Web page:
“Meron kaming kontrata na bawal tumili, bawal mag-makeup signed by me. Pero may mga ka-batch ako na hindi nakapirma pero sabi kahit ‘di ka nakapirma, mandatory yun, parang social contract yun. Hindi porke’t wala kayong papel na pinasa, excuse na kayo. Subject kami to expulsion, to suspension kapag na-violate namin yun. I think alam ng parents ko yun. So napaka-limiting niya and all. Luckily, hindi naman ako na-expel or na-suspend dahil sa contract na yun. But the fact na may special rules sa iyo na ini-implement just because ‘gay’ ka, napaka-discriminating niya (We had a contract that prohibited us from screaming and to put on makeup. But I have batchmates who didn’t sign but it was mandatory, like a social contract. It didn’t mean that you didn’t sign you’re already excused. We were subject to expulsion, to suspension if we violated it. I think my parents were aware about it. It’s very limiting. Luckily, I was not expelled nor suspended because of that. The fact that there were special rules just because you’re gay was so discriminating),” Heart says.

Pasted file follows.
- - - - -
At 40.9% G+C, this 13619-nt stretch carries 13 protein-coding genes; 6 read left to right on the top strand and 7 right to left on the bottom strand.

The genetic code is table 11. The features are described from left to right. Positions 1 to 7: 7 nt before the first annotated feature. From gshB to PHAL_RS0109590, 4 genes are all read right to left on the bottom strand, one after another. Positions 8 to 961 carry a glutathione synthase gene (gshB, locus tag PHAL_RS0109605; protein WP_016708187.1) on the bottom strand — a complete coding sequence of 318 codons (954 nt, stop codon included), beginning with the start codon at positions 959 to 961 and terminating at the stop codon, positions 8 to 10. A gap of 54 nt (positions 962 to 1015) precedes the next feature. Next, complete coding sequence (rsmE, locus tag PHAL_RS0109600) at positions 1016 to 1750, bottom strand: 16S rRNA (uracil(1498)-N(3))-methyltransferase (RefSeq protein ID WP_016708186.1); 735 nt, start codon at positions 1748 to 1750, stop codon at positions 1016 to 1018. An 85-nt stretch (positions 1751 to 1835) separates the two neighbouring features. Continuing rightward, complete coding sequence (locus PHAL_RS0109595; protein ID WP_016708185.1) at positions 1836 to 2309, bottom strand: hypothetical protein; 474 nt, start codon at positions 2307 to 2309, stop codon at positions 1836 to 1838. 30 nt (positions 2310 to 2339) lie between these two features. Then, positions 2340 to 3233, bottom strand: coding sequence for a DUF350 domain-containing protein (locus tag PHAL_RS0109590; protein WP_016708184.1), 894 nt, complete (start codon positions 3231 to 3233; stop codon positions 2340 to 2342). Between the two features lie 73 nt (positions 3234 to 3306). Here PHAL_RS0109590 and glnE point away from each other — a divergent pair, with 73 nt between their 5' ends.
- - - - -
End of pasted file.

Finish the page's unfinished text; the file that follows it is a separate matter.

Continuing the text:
To make things worse, Heart was forced to out herself to her parents due to an unexpected instance. She recalls how a teacher – even if well-meaning – outed her to her mom during a student evaluation meeting. Looking back, Heart asks: “Bakit niya ako in-out? Hindi niya ba alam yung repercussions ng ginawa niya? Pwede akong palayasin, pwede akong mag-stop sa pag-aaral; yung welfare ko hindi niya inisip talaga. (Looking back, why did she out me? Didn’t she know the repercussions of her actions? I could have kicked out of the house, stopped from going to school; she didn’t really think of my welfare).”
Through it all, she relied on her inner strength and moved on with utter optimism. She just enjoyed her stay at the said school and excelled in her academics, believing that being a transgender person or LGBT in general is not relative to one’s intellectual capacity.
Inclined with her inclination to solve complicated math problems, Heart decided to take up BS Mathematics at University of Santo Tomas in 2006. Having learned that University of the Philippines was offering Actuarial Science the same as UST, she transferred the following year. It was as if she was meant to go to UP. Prior to her going to UST, she passed UPCAT and she was considering Food Technology at UP Los Baños.
I AM… TG